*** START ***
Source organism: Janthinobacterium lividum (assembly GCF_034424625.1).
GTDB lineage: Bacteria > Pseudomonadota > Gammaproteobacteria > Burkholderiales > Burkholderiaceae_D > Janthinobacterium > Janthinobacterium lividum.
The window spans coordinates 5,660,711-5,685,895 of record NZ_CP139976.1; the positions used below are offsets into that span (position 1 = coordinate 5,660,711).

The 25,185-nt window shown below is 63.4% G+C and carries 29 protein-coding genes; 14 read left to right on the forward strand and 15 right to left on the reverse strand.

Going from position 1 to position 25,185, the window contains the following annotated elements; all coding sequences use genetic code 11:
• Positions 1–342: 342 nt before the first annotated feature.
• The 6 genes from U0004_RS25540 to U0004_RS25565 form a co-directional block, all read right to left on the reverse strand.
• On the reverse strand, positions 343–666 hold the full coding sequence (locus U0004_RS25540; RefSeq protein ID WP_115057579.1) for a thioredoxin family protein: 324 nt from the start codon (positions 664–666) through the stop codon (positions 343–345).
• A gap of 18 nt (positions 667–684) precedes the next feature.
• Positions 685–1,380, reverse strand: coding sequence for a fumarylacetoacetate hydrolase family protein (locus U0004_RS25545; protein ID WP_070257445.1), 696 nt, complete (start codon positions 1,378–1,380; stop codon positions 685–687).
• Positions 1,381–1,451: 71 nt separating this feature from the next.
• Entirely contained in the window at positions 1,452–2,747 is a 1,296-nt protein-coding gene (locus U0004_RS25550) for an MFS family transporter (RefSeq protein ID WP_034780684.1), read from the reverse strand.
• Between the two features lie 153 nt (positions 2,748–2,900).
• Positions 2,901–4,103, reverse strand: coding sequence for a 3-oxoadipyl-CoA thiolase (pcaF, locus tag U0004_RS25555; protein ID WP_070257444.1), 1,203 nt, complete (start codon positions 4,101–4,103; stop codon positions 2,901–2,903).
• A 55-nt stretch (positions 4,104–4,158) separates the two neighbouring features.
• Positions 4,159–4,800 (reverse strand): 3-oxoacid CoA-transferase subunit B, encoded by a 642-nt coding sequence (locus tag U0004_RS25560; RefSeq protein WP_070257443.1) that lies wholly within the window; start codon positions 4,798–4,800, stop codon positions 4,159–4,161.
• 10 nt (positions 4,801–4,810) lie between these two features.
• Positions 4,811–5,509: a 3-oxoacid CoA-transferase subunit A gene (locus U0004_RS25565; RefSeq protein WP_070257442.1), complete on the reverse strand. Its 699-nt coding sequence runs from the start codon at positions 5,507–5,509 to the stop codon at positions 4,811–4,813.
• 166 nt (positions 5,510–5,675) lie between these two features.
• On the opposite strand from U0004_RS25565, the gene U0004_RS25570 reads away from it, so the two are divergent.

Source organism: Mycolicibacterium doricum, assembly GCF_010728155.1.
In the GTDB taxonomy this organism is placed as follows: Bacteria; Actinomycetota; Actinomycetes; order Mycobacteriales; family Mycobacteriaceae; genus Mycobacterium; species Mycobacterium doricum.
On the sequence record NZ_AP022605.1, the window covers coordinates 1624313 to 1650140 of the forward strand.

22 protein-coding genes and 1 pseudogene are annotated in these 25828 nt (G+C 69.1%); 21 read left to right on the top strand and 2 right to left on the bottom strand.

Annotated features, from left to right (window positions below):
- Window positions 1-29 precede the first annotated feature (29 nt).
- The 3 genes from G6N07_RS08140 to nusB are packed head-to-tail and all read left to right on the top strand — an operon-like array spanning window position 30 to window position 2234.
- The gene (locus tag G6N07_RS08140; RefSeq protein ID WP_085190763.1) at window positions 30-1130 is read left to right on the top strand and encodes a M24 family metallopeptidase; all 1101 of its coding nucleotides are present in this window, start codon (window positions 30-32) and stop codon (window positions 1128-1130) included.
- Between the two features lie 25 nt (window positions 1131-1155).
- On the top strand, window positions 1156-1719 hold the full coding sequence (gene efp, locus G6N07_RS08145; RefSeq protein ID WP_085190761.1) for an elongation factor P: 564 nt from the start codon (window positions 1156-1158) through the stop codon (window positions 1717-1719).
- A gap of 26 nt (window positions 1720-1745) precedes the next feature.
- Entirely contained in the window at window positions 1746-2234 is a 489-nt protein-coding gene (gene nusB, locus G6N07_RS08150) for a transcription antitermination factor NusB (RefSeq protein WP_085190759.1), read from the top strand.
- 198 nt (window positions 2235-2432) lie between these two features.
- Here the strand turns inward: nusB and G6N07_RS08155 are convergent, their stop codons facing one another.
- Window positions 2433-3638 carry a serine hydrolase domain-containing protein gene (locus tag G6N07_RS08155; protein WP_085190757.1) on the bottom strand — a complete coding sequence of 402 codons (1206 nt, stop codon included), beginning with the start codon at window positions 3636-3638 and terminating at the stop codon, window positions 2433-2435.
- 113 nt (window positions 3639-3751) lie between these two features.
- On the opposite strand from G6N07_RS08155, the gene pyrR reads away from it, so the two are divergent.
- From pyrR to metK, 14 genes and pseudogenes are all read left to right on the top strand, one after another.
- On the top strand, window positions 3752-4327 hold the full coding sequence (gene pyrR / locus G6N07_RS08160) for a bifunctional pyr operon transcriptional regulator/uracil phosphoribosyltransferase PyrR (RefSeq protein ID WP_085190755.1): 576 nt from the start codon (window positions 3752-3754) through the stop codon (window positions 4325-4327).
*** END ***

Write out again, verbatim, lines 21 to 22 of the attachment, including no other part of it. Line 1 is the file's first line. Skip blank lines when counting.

Source organism: Mycolicibacterium doricum, assembly GCF_010728155.1.
In the GTDB taxonomy this organism is placed as follows: Bacteria; Actinomycetota; Actinomycetes; order Mycobacteriales; family Mycobacteriaceae; genus Mycobacterium; species Mycobacterium doricum.